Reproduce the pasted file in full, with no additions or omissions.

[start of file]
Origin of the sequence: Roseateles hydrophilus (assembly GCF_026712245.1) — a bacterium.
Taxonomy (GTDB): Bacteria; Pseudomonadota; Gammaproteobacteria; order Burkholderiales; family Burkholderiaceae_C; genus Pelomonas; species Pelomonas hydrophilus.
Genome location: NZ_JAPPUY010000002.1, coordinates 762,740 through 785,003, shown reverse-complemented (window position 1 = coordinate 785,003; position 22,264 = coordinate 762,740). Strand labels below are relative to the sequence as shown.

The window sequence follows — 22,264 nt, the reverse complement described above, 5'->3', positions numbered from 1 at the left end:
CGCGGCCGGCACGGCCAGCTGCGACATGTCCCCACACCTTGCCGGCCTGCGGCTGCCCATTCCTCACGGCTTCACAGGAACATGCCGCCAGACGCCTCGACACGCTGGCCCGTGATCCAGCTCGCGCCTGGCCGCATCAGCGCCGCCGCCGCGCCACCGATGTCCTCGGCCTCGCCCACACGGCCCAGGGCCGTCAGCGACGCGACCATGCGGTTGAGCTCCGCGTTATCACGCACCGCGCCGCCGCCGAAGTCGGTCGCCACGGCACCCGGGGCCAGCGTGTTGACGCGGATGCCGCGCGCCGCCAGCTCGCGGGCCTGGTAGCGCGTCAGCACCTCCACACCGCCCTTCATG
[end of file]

Origin of the sequence: Roseateles hydrophilus (assembly GCF_026712245.1) — a bacterium.
Taxonomy (GTDB): Bacteria; Pseudomonadota; Gammaproteobacteria; order Burkholderiales; family Burkholderiaceae_C; genus Pelomonas; species Pelomonas hydrophilus.
Genome location: NZ_JAPPUY010000002.1, coordinates 762,740 through 785,003, shown reverse-complemented (window position 1 = coordinate 785,003; position 22,264 = coordinate 762,740). Strand labels below are relative to the sequence as shown.

The window sequence follows — 22,264 nt, the reverse complement described above, 5'->3', positions numbered from 1 at the left end:
CGCGGCCGGCACGGCCAGCTGCGACATGTCCCCACACCTTGCCGGCCTGCGGCTGCCCATTCCTCACGGCTTCACAGGAACATGCCGCCAGACGCCTCGACACGCTGGCCCGTGATCCAGCTCGCGCCTGGCCGCATCAGCGCCGCCGCCGCGCCACCGATGTCCTCGGCCTCGCCCACACGGCCCAGGGCCGTCAGCGACGCGACCATGCGGTTGAGCTCCGCGTTATCACGCACCGCGCCGCCGCCGAAGTCGGTCGCCACGGCACCCGGGGCCAGCGTGTTGACGCGGATGCCGCGCGCCGCCAGCTCGCGGGCCTGGTAGCGCGTCAGCACCTCCACACCGCCCTTCATG